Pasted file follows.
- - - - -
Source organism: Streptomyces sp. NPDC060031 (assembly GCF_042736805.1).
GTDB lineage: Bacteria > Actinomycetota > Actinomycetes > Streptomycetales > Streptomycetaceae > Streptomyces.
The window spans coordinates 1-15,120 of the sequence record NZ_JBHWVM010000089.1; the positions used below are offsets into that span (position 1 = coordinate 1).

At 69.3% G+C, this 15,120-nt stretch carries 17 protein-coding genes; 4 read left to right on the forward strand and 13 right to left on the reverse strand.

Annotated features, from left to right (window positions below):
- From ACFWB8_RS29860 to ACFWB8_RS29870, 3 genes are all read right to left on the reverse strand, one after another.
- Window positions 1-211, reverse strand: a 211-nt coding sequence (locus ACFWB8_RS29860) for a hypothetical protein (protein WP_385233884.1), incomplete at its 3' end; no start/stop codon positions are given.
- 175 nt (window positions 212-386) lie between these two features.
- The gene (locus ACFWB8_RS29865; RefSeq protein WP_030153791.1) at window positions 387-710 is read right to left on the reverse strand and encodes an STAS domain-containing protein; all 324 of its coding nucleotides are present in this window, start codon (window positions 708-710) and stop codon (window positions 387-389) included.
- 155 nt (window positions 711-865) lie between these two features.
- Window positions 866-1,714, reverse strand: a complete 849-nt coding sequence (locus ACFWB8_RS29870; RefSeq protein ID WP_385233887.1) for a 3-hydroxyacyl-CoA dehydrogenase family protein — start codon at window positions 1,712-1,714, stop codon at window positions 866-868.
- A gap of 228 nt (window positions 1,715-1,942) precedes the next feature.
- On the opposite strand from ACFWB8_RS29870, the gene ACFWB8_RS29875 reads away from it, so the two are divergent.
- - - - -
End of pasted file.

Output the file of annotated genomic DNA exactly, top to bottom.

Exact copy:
Source organism: Streptomyces sp. NPDC060031 (assembly GCF_042736805.1).
GTDB lineage: Bacteria > Actinomycetota > Actinomycetes > Streptomycetales > Streptomycetaceae > Streptomyces.
The window spans coordinates 1-15,120 of the sequence record NZ_JBHWVM010000089.1; the positions used below are offsets into that span (position 1 = coordinate 1).

At 69.3% G+C, this 15,120-nt stretch carries 17 protein-coding genes; 4 read left to right on the forward strand and 13 right to left on the reverse strand.

Annotated features, from left to right (window positions below):
- From ACFWB8_RS29860 to ACFWB8_RS29870, 3 genes are all read right to left on the reverse strand, one after another.
- Window positions 1-211, reverse strand: a 211-nt coding sequence (locus ACFWB8_RS29860) for a hypothetical protein (protein WP_385233884.1), incomplete at its 3' end; no start/stop codon positions are given.
- 175 nt (window positions 212-386) lie between these two features.
- The gene (locus ACFWB8_RS29865; RefSeq protein WP_030153791.1) at window positions 387-710 is read right to left on the reverse strand and encodes an STAS domain-containing protein; all 324 of its coding nucleotides are present in this window, start codon (window positions 708-710) and stop codon (window positions 387-389) included.
- 155 nt (window positions 711-865) lie between these two features.
- Window positions 866-1,714, reverse strand: a complete 849-nt coding sequence (locus ACFWB8_RS29870; RefSeq protein ID WP_385233887.1) for a 3-hydroxyacyl-CoA dehydrogenase family protein — start codon at window positions 1,712-1,714, stop codon at window positions 866-868.
- A gap of 228 nt (window positions 1,715-1,942) precedes the next feature.
- On the opposite strand from ACFWB8_RS29870, the gene ACFWB8_RS29875 reads away from it, so the two are divergent.